Our brain is what it eats – an Arte documentation and what we can learn from it
This descriptive documentation of the Arte TV channel shows very clearly the connections between an unbalanced diet, the resulting micronutrient deficiencies and the effects on the brain. Various experiments have shown that mice that grow up with a deficiency of omega-3 fatty acids have deficits in the formation of their neurons and are much more anxious.
A particularly striking example showed an experiment with field hamsters. Here a simple vitamin B3 deficiency was sufficient to trigger aggressive behaviour during mating in over 80% of females. In the further course of the experiment, these females even ate their offspring directly after birth. After the vitamin B3 deficiency had been remedied, the females showed normal behaviour again, despite continued unbalanced diet (thus the vitamin B3 factor could be clearly identified as the trigger).
In humans, long-term observations and studies showed similar results. Already in the uterus, the nutrition of the mother decides about the brain development and the emotional development of the fetus and newborn.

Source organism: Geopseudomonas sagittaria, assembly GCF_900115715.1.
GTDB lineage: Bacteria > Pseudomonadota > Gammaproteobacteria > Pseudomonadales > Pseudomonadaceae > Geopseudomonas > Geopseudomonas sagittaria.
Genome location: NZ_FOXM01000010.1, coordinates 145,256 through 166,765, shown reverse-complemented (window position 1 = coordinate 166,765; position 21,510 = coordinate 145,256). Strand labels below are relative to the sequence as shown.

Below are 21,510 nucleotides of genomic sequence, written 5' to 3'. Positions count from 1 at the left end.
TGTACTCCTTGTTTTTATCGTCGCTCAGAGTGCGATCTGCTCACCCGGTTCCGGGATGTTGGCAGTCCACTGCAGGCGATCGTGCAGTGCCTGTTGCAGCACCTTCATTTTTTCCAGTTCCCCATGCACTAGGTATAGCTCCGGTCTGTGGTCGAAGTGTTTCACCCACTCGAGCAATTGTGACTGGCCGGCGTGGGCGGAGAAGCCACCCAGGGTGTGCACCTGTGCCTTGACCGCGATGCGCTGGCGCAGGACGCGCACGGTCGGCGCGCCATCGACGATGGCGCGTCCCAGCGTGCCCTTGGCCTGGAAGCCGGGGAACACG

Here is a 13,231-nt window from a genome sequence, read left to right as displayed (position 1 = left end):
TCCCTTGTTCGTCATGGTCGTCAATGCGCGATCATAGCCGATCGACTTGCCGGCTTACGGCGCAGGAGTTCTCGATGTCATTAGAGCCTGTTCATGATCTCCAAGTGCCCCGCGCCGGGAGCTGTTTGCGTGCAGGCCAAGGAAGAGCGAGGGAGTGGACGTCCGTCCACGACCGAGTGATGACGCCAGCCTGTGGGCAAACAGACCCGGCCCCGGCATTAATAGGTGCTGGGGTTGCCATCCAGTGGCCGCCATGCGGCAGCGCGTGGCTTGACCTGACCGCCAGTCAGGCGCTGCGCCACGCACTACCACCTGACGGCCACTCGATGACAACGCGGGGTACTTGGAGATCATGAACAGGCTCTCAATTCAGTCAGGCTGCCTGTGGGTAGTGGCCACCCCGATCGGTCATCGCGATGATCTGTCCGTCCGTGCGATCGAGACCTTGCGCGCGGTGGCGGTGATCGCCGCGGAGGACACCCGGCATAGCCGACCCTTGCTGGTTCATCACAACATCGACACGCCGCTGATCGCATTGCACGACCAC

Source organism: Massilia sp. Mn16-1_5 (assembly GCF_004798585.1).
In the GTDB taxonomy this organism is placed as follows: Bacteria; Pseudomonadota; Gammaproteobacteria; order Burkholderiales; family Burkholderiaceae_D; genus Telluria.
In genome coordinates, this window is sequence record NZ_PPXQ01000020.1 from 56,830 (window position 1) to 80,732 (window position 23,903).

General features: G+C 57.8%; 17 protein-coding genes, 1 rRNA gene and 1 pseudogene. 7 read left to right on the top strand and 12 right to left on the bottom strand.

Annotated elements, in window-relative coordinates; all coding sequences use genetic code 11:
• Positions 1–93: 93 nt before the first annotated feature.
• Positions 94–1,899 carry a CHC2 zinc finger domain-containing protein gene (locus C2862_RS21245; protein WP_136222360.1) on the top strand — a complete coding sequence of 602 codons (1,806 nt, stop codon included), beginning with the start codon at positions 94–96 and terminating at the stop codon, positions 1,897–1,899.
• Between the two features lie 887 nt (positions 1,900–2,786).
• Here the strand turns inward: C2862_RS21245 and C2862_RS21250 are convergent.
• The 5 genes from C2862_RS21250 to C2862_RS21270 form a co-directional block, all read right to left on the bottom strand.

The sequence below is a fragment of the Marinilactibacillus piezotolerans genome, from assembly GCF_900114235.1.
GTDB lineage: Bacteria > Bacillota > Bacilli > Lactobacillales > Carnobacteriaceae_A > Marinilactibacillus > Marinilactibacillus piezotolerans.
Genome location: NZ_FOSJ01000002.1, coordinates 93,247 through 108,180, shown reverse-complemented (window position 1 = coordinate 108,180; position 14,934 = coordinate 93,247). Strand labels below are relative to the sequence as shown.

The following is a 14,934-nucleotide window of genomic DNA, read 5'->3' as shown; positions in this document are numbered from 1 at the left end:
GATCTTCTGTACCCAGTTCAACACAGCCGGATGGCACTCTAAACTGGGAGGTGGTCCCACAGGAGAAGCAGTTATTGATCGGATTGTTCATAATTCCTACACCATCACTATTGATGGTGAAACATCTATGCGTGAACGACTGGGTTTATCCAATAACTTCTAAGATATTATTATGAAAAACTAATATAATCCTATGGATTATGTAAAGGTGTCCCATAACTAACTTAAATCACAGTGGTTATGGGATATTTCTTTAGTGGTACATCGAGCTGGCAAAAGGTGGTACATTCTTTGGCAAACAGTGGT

Mothers who eat “junk food” with a low omega-3 fatty acid concentration and high sugar content give birth to children that tend to act more aggressive. If this form of nutrition is continued in childhood, aggressive behaviour, anxiety and attention disorders are pre-programmed. If there is a lack of omega-3 fatty acids, the function of the brain is disturbed, the communication between neurons and the neurogenesis are impaired.
The second cardinal error of Western nutrition is the flooding of highly processed foods with cheap refined sugars. Experiments have shown that this hidden sugar poisoning may show higher addiction effects than cocaine. The consequences are insulin resistance, diabetes and dementia.
Of course, this form of unbalanced nutrition also has an effect on the intestines and the gut microbiota (and their genetic diversity, the microbiome), which have a significant influence on the health of our body and mind. Concrete examples show that the density of nutrients in food influences the way we make decisions and solve daily problems. But we do not want to reveal too much here, watch for yourself:
Unfortunately this excellent video don’t provide English subtitles, a more scientific alternative about the MIND diet in English can be found here:
As far as mental and brain health is concerned, nutrition seems to be a major component of prevention, particularly with regard to dementia. An alteration towards the Mediterranean diet or even better the MIND diet increases our chances to remember the names of our grandchildren in the future and to actively participate in life. Just leave the “industrial garbage” on the shelf, even if it is sometimes difficult.